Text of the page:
When I was about 7 years old, my pediatrician, Dr. Milstein, told my mother he planned to put a soapbox in his office so I could stand on it and give speeches. “He’s going to be a politician someday,” Dr. Milstein predicted.
Not quite. Even if I wanted to run for office, which I do not, my socially liberal Republican leanings have been out of fashion since around the time I stopped seeing Dr. Milstein. But the Internet is an excellent soapbox, and when I sat down to write this post, I realized how well he had me pegged.
Today marks five years since I started contributing to my firm’s every-business-day opinion column. That’s a lot of opinion. Someone else might have run out of things to say by now, but as my weary pediatrician anticipated, not me.
I read about a half-dozen news sites each day. It is never a problem to find interesting people or issues to write about. The trick is to do this without being a self-righteous blowhard. Or at least without being a self-righteous blowhard so often that people start to avoid reading your work, the way I try to avoid reading the work of several New York Times op-ed columnists whom I consider to be insufferable SRBs.
Most of the columns I write, and most of the ones that I enjoy reading, have two parts. The first tells the story; it provides the reader with enough facts and context to understand and care about the issue. The second gives the writer’s opinion about the issue. The typical SRB is convinced that his or her opinion is the more important part. I disagree. People have opinions of their own, but everyone likes a good story. If I write a column that tells an interesting tale, even if it is only about a 7-year-old and his doctor, someone might enjoy reading it. This then allows me to offer my perspective in a way that I hope will not be too self-righteous.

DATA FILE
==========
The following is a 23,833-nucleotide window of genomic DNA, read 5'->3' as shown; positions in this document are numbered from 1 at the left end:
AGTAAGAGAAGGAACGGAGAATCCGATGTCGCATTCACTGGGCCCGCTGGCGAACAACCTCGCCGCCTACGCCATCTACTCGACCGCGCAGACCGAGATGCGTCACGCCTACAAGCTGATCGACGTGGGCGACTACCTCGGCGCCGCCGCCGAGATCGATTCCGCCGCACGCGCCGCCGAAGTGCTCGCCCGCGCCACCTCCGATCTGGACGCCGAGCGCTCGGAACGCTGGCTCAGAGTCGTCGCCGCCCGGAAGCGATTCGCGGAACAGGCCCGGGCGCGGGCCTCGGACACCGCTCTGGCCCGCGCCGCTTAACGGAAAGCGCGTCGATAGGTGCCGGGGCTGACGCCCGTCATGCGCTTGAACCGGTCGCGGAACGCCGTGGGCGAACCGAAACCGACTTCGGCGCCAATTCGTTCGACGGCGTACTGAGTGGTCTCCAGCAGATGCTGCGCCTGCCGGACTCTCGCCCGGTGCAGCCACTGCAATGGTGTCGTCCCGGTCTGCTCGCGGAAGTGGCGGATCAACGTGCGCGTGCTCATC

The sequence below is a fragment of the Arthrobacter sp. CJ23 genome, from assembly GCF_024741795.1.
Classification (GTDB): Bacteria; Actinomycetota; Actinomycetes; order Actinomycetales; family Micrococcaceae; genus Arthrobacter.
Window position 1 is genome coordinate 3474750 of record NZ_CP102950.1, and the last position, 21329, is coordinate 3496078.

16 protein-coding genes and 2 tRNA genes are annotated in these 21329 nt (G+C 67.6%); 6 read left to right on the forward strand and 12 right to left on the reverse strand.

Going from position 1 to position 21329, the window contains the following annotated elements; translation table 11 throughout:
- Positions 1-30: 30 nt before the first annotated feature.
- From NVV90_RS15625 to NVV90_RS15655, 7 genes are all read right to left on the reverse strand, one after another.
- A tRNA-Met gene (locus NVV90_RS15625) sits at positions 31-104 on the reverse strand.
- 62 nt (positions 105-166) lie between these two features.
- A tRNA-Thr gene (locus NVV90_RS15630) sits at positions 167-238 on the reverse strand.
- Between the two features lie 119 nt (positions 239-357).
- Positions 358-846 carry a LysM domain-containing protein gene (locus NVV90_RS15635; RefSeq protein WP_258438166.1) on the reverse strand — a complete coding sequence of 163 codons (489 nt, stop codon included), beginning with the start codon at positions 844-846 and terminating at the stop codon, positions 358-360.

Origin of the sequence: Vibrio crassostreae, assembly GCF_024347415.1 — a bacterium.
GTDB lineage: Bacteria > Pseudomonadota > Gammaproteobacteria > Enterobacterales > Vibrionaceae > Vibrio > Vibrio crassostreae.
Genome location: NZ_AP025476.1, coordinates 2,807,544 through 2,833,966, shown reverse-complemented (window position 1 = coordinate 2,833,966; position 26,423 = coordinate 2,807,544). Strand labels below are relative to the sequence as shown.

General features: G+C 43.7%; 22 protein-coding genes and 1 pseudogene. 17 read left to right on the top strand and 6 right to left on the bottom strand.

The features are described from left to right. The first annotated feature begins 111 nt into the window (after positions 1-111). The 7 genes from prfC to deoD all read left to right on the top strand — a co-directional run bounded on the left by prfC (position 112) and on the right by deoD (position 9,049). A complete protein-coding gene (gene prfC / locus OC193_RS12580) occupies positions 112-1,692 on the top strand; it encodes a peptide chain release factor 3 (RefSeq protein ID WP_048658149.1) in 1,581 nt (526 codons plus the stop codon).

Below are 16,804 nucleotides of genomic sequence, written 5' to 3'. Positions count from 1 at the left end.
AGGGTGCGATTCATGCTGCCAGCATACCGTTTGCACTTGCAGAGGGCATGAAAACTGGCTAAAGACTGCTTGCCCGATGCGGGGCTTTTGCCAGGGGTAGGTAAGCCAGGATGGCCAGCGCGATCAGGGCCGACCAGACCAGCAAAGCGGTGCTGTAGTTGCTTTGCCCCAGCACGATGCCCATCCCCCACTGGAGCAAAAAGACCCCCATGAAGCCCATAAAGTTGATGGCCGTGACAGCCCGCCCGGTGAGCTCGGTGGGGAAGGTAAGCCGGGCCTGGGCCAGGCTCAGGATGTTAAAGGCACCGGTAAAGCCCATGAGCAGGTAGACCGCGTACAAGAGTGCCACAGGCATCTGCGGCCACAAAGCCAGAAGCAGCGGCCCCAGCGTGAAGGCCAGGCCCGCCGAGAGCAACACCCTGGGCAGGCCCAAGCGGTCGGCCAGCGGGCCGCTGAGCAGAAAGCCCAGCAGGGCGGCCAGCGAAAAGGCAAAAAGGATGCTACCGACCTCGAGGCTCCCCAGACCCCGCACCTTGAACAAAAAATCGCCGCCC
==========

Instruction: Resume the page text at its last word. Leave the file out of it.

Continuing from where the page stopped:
When I look back at some of my favorite columns of the past five years, or some that elicited the warmest response, they were often about someone who did something interesting or noteworthy.
Sierra Harr is a good example. I wrote about her a couple of years ago when, as a high schooler in Idaho, she fought a rules change that would have prevented her from playing on her school’s boys golf team, even though her school did not field a team for girls. The column was picked up by Ezine Articles, where Sierra’s mother found it a few weeks later (and posted a comment thanking me for accurately telling her daughter’s story). Sierra went on to complete a successful high school sports career this spring, and has signed on to play golf for Brigham Young University next year.
I especially enjoy writing about the challenges and triumphs of young people. Last year I observed that some aspiring musicians are building a fan base by putting their music and videos online themselves, without benefit of radio airplay or record label support. Besides performing original compositions, they introduce themselves to future fans by covering songs popularized by established artists.